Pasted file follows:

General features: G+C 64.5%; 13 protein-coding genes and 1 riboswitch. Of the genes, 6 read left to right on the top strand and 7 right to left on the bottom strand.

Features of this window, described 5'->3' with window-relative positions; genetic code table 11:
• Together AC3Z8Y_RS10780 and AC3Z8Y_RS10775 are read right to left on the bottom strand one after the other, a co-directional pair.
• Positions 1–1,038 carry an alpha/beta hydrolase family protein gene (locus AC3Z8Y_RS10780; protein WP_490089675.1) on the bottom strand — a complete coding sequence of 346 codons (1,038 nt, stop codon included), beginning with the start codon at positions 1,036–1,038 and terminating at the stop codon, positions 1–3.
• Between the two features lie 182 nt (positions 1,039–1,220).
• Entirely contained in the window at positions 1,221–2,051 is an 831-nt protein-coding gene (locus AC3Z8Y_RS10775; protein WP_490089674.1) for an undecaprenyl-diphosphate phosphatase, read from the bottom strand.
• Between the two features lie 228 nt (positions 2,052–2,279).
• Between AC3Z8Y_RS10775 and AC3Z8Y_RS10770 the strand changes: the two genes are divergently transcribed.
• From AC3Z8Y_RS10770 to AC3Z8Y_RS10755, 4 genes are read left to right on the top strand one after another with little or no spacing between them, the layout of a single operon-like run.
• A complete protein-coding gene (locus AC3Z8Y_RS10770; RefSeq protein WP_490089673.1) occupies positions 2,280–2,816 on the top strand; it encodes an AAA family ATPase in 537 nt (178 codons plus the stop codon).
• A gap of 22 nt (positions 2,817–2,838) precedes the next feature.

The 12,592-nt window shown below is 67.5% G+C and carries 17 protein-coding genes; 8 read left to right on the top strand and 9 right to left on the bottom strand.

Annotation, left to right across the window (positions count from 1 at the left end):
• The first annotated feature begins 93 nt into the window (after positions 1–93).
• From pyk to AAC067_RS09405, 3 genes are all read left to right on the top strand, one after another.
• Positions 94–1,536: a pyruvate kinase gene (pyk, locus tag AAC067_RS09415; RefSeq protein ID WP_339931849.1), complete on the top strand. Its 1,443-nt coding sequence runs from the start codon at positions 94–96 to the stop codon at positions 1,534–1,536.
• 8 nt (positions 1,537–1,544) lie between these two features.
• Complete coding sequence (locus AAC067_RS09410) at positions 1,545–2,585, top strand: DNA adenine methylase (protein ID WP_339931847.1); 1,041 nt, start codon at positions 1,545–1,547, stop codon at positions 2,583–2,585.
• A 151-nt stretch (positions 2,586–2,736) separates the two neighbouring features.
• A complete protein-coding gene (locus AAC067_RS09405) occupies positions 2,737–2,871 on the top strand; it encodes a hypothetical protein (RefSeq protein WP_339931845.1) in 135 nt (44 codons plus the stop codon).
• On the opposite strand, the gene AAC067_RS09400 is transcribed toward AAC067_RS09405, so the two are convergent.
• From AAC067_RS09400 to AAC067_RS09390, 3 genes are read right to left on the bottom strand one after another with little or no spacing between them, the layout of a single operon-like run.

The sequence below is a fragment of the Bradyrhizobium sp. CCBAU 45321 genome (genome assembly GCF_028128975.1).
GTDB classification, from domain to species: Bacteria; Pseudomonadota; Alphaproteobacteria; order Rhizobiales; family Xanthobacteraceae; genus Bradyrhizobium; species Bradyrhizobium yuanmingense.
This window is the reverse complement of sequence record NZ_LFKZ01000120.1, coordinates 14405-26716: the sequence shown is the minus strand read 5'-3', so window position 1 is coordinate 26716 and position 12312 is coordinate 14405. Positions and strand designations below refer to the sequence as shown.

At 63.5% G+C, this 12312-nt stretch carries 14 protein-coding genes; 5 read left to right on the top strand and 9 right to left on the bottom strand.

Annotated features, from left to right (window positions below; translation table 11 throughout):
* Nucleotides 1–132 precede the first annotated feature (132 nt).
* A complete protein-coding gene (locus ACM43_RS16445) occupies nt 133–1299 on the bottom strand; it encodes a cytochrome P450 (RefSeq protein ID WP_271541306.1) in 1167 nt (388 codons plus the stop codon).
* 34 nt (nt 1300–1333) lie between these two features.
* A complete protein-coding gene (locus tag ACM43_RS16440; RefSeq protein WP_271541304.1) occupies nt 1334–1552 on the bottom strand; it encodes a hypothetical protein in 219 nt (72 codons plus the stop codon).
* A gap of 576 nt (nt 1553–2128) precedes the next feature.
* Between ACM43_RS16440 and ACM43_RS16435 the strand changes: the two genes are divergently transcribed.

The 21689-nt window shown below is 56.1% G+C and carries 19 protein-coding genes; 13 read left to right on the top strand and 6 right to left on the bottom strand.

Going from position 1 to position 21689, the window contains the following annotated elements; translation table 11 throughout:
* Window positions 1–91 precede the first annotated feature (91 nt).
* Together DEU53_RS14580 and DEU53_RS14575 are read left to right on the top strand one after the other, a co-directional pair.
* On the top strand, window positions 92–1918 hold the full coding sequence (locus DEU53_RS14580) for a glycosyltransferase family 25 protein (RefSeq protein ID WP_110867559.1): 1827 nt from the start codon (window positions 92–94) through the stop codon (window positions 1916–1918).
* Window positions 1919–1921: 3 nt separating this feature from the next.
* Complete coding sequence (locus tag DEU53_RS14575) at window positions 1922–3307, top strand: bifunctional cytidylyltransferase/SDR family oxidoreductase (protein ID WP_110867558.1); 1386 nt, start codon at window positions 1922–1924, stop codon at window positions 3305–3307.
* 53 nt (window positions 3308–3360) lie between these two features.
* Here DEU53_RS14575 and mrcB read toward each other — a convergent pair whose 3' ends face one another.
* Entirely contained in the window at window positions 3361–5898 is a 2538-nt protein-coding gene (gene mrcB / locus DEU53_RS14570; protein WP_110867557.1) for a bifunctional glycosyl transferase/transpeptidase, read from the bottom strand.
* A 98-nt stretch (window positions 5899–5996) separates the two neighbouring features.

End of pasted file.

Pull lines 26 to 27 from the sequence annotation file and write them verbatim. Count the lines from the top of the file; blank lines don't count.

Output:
At 63.5% G+C, this 12312-nt stretch carries 14 protein-coding genes; 5 read left to right on the top strand and 9 right to left on the bottom strand.

Annotated features, from left to right (window positions below; translation table 11 throughout):